Commuters pay the price of carbon emissions
Richard Phibbs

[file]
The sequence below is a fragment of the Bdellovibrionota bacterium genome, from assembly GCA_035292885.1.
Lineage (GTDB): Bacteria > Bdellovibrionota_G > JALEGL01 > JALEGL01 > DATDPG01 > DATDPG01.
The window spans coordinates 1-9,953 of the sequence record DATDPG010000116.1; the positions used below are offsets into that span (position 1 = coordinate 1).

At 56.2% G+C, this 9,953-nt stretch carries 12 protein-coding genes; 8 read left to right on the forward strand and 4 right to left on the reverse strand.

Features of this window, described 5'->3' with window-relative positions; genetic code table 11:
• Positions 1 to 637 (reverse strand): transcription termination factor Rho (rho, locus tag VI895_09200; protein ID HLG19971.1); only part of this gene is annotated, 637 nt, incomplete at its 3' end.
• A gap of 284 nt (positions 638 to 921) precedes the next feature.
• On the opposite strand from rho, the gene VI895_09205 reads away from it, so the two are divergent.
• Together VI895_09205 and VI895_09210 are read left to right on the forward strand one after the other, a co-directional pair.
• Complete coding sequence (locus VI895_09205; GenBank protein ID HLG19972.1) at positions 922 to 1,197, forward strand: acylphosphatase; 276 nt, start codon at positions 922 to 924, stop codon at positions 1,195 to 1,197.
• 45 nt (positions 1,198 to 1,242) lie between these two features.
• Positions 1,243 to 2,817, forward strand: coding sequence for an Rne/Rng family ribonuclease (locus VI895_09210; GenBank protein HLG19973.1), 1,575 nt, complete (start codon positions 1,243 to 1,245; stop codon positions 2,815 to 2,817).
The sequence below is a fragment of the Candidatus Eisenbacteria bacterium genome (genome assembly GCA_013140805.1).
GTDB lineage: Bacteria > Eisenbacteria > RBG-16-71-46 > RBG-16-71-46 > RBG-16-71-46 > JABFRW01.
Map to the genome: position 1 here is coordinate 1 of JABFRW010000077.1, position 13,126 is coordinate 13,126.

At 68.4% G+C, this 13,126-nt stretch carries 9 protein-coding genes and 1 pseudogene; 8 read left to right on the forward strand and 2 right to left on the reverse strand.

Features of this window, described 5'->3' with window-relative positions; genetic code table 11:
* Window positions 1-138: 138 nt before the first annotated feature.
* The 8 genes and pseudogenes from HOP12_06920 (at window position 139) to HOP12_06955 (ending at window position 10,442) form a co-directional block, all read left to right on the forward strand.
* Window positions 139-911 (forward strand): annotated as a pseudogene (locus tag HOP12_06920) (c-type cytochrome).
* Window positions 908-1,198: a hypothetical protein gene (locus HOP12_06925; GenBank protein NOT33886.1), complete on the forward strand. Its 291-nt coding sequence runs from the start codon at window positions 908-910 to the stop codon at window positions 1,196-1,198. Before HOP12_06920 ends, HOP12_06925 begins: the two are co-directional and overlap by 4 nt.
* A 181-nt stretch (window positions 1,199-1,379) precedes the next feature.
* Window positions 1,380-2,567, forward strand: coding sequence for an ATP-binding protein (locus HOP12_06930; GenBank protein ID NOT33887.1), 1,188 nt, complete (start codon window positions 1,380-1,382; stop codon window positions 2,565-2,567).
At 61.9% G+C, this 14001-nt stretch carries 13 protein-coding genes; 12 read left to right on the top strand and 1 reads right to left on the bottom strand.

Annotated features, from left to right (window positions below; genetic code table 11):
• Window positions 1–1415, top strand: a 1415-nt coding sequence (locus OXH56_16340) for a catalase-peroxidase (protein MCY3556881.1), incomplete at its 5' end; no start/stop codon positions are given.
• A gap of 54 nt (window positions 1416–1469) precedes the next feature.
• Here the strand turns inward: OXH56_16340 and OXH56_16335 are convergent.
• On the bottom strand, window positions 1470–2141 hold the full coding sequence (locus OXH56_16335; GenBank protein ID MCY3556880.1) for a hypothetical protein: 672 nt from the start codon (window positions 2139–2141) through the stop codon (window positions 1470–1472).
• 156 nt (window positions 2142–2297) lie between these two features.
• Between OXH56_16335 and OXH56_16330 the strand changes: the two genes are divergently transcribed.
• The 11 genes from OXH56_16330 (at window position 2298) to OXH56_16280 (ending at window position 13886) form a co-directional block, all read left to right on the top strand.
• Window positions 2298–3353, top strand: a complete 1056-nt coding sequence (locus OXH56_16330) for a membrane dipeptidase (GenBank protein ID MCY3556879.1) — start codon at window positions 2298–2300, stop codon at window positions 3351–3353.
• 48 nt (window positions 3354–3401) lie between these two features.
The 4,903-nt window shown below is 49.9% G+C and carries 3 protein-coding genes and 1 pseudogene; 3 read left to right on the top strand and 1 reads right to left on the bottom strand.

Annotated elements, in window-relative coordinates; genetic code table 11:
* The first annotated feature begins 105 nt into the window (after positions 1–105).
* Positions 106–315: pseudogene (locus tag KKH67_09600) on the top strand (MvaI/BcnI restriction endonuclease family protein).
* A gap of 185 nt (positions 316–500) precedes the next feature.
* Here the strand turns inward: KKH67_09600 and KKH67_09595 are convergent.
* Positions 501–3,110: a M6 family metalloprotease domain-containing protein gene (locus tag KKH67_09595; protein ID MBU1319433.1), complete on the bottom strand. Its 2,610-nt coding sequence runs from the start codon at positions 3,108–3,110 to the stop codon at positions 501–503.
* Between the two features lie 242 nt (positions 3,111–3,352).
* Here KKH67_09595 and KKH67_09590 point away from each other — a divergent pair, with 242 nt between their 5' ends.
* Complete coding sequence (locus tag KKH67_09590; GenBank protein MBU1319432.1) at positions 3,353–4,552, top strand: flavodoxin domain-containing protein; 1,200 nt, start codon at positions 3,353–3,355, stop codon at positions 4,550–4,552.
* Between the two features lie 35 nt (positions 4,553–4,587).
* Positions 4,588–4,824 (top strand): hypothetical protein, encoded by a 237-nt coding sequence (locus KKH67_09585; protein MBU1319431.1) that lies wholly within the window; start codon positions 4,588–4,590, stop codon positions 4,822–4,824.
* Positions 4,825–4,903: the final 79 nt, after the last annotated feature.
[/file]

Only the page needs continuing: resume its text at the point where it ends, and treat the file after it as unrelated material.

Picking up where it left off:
The quickest path to cleaner air is through drivers' wallets. At least that's the philosophy behind several new efforts to promote eco-conscious travel—and fight gridlock—by making commuters foot the bill. Last September, the Golden Gate Bridge raised its basic toll for cars to $5 from $3, but drivers of certain low-emissions cars pay nothing when heading into San Francisco during peak commuter periods. In Seattle, a federally funded "congestion pricing" test begins this year: 400 families will each receive a monthly stipend to pay for tolls, and their driving routines will be tracked by satellite. If they use heavily trafficked roads, they'll be charged more, but if they drive during off-peak times or on less-congested roads, they can keep the remaining money at the end of the month. Lastly, in February, London became one of the first European cities to make drivers pay to enter the central part of town during peak hours—part of Mayor Ken Livingstone's ambitious plans to reduce traffic and smog.